SACRAMENTO, Calif. -- As a gigantic wildfire in and around Yosemite National Park entered its fourth week Saturday, environmental scientists moved in to begin assessing the damage and protecting habitat and waterways before the fall rainy season.
Members of the federal Burned Area Emergency Response team were hiking the rugged Sierra Nevada terrain even as thousands of firefighters still were battling the blaze, now the third-largest wildfire in modern California history.
Federal officials have amassed a team of 50 scientists, more than twice what is usually deployed to assess wildfire damage. With so many people assigned to the job, they hope to have a preliminary report ready in two weeks so remediation can start before the first storms, Alex Janicki, the Stanislaus National Forest BAER response coordinator, said.
Team members are working to identify areas at the highest risk for erosion into streams, the Tuolumne River and the Hetch Hetchy Reservoir, San Francisco's famously pure water supply.
The wildfire started in the Stanislaus National Forest on Aug. 17 when a hunter's illegal fire swept out of control and has burned 394 square miles of timber, meadows and sensitive wildlife habitat.
It has cost more than $89 million to fight, and officials say it will cost tens of millions of dollars more to repair the environmental damage alone.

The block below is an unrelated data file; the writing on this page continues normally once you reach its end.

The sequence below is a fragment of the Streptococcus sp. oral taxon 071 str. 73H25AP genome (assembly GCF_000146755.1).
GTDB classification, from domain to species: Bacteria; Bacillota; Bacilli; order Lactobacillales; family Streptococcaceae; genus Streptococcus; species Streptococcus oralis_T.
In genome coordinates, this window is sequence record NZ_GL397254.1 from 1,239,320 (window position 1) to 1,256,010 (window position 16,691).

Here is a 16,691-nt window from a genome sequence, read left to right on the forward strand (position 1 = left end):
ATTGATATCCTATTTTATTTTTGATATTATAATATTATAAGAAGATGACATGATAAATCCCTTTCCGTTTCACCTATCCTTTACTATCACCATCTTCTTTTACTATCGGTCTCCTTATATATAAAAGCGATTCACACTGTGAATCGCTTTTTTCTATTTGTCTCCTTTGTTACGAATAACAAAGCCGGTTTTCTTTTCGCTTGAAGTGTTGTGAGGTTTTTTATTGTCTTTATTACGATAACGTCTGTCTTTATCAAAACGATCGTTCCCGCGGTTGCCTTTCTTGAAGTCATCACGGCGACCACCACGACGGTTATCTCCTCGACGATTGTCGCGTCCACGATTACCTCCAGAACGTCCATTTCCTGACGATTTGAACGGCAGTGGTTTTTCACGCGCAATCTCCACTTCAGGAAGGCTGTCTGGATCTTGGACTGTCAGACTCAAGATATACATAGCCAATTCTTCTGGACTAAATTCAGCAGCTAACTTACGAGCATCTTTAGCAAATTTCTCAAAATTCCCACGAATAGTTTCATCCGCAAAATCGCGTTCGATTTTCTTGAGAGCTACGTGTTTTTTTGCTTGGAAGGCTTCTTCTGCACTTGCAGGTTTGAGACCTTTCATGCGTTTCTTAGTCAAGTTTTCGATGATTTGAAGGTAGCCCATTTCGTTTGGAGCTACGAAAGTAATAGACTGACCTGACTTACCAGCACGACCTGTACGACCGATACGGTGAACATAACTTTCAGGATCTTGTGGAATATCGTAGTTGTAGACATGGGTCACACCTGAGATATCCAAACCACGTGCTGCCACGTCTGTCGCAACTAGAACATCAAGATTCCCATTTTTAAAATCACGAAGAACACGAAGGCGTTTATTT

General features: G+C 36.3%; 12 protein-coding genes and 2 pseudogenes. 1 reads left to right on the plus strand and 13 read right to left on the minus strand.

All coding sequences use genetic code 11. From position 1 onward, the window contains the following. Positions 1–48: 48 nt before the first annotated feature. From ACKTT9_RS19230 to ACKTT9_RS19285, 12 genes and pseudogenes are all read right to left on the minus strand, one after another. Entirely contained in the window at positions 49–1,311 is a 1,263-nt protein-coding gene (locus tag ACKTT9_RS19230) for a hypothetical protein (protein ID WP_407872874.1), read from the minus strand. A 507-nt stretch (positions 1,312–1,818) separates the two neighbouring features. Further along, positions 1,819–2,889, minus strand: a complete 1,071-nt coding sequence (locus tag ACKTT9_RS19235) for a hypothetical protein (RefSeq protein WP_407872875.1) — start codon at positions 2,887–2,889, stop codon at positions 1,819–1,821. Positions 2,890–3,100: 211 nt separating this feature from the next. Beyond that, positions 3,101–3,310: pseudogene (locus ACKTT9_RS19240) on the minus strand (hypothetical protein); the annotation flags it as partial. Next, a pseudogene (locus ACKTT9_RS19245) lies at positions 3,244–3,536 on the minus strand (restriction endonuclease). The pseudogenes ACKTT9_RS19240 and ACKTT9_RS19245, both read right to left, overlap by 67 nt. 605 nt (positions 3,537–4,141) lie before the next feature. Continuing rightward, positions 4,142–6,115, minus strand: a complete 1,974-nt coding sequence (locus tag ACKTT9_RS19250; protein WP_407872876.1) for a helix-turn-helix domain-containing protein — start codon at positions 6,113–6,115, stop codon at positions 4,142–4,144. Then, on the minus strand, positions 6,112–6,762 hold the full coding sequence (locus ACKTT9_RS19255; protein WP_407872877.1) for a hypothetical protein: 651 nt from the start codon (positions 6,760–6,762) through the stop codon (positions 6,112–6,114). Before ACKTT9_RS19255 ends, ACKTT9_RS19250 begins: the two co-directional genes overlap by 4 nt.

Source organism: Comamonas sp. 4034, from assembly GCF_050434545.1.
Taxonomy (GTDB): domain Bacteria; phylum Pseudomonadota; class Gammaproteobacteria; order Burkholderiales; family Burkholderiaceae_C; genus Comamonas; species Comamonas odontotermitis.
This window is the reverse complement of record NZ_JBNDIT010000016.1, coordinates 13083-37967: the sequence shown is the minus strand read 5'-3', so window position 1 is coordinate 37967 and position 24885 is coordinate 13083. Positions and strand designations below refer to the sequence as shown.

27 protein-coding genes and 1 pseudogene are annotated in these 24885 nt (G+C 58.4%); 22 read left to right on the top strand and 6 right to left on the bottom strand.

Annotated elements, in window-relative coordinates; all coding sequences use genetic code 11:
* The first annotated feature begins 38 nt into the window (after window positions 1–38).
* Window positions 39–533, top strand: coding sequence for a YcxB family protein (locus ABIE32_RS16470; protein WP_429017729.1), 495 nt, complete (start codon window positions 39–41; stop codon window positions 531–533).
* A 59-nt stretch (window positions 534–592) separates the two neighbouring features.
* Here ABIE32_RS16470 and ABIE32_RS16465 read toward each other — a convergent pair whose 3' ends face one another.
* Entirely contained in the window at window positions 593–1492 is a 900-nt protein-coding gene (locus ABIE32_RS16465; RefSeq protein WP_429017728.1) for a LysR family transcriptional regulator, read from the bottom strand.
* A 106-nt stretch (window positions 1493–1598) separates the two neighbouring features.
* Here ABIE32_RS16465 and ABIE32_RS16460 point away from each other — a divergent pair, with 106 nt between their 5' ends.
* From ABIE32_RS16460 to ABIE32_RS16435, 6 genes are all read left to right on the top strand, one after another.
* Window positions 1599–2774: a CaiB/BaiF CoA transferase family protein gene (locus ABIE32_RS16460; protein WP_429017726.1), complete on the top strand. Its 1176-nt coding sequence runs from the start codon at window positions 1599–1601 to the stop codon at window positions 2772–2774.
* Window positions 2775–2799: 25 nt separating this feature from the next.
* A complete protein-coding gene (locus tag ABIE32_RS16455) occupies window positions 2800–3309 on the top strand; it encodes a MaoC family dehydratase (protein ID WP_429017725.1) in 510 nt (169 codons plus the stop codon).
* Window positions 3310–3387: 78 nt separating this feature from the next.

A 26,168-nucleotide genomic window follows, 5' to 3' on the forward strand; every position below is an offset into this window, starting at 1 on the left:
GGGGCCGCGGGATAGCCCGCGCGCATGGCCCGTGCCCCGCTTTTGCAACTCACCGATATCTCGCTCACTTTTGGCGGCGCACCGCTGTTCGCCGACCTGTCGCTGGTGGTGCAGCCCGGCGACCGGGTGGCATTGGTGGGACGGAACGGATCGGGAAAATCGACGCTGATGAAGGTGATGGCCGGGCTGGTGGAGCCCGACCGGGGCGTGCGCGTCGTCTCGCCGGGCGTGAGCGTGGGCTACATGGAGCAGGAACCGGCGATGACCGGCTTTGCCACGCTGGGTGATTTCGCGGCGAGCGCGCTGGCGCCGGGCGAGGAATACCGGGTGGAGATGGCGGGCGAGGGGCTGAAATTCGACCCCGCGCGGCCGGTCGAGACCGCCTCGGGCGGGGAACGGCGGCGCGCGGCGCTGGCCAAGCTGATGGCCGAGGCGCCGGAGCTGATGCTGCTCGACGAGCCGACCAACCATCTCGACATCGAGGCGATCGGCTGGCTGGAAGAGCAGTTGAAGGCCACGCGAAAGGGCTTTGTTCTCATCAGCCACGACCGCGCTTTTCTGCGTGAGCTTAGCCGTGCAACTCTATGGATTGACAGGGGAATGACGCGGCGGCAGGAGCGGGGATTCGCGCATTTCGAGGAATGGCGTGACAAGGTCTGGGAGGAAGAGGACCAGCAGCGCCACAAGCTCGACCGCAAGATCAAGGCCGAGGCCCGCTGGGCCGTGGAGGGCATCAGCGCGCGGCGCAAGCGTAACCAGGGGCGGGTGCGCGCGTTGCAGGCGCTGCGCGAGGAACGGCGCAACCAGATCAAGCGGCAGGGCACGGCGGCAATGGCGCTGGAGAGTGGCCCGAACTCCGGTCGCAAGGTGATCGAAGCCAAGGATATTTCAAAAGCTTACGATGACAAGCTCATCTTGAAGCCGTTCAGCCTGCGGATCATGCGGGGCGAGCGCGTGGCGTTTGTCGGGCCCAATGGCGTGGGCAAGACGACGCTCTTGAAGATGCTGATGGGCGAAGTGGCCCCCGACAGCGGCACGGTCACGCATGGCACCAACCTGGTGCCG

About 5 square miles of the burned area is in the watershed of the municipal reservoir serving 2.8 million people - the only one in a national park.
"That's 5 square miles of watershed with very steep slopes," Janicki said "We are going to need some engineering to protect them."
So far the water remains clear despite falling ash, and the city water utility has a six month supply in reservoirs closer to the Bay Area.
The BAER team will be made up of hydrologists, botanists, archeologists, biologists, geologists and soil scientists from the U.S. Forest Service, Yosemite National Park, the Natural Resource Conservation and the U.S. Geological Survey.
The team also will look at potential for erosion and mudslides across the burn area, assess what's in the path and determine what most needs protecting.
"We're looking to evaluate what the potential is for flooding across the burned area," said Alan Gallegos, a team member and geologist with the Sierra National Forest. "We evaluate the potential for hazard and look at what's at risk -- life, property, cultural resources, species habitat. Then we come up with a list of treatments."
In key areas with a high potential for erosion ecologists can dig ditches to divert water, plant native trees and grasses, and spray costly hydro-mulch across steep canyon walls in the most critical places.
Fire officials still have not released the name of the hunter responsible for starting the blaze. On Friday Kent Delbon, the lead investigator, would not characterize what kind of fire the hunter had set or how they had identified the suspect.
"I can say some really good detective work out there made this thing happen," he told the Associated Press.
Delbon said the Forest Service announced the cause of the fire before being able to release details in order to end rumors started by a local fire chief that the blaze ignited in an illegal marijuana garden.